Whiteclay activists turn attention to beer distributors

By Nate Jenkins
Lincoln, Nebraska (AP) 9-07


Activists concerned about the high rate of alcoholism on the Pine Ridge Reservation in South Dakota are now blaming beer distributors and plan protests in Scottsbluff.

A protest was planned by Nebraskans for Peace at High Plains Budweiser. It is one of several distributors that deliver beer to the handful of stores in Whiteclay, population 14, that sell more than 4 million cans of beer annually, mostly to American Indians who walk or drive to the village from the nearby reservation, which is officially dry.

To date, Nebraskans for Peace has mainly garnered attention by staging beer blockades just outside Whiteclay aimed at keeping beer from entering the reservation. Now the group is going after beer distributors for participating in what it calls “broader economic collusion that enables dealers in Whiteclay to operate.”

“Given the high volume of sales daily taking place in this remote border town ... the four Whiteclay dealers, on their own, could not possibly sustain an operation of this scale without outside assistance,” Nebraskans for Peace said in a statement. “Somebody else is supplying the suppliers, meaning the mechanics for maintaining the alcohol supply in this ... hamlet extend much deeper into the state.”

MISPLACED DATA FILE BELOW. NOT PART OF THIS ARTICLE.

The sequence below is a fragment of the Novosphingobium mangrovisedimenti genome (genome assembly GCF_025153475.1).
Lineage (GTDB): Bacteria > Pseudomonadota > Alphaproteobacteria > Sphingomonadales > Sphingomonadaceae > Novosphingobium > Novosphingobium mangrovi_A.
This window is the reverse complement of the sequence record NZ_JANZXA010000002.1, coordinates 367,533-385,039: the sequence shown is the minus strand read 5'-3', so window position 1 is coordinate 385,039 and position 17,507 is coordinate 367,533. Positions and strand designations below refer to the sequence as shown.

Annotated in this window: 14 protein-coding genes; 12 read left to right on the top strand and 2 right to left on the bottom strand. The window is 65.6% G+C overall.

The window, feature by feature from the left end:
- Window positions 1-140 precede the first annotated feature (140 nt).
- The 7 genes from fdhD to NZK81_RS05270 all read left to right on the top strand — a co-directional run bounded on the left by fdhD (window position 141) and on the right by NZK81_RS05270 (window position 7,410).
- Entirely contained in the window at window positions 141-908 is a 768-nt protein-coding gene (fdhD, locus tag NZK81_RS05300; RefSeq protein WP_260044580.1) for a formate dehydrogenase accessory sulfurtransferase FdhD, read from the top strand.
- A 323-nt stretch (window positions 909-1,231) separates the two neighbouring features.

The group says beer distributors are “peddling poison.”

Though it is not legally or contractually required to deliver beer to the Whiteclay stores, the company has a policy of delivering products to all the dealers in its area, said Jeff Scheinost, owner and general manager of High Plains.

“I have an assigned territory and they’re in my assigned territory,” said Scheinost.

The reservation has one of the highest alcoholism-related mortality rates in the country, and Nebraskans for Peace says the alcoholism rate is about 80 percent.

“The reservation lies in South Dakota,” Scheinost said when asked about the group’s allegation that his company contributes to alcoholism on the reservation. “I have no control over what happens on the reservation. We support responsible drinking by responsible individuals – we don’t want to see people get intoxicated and drink and drive.

“But for me to comment on the social responsibility of the reservation, of the Indians, or that situation, we’re all responsible for our own actions.”
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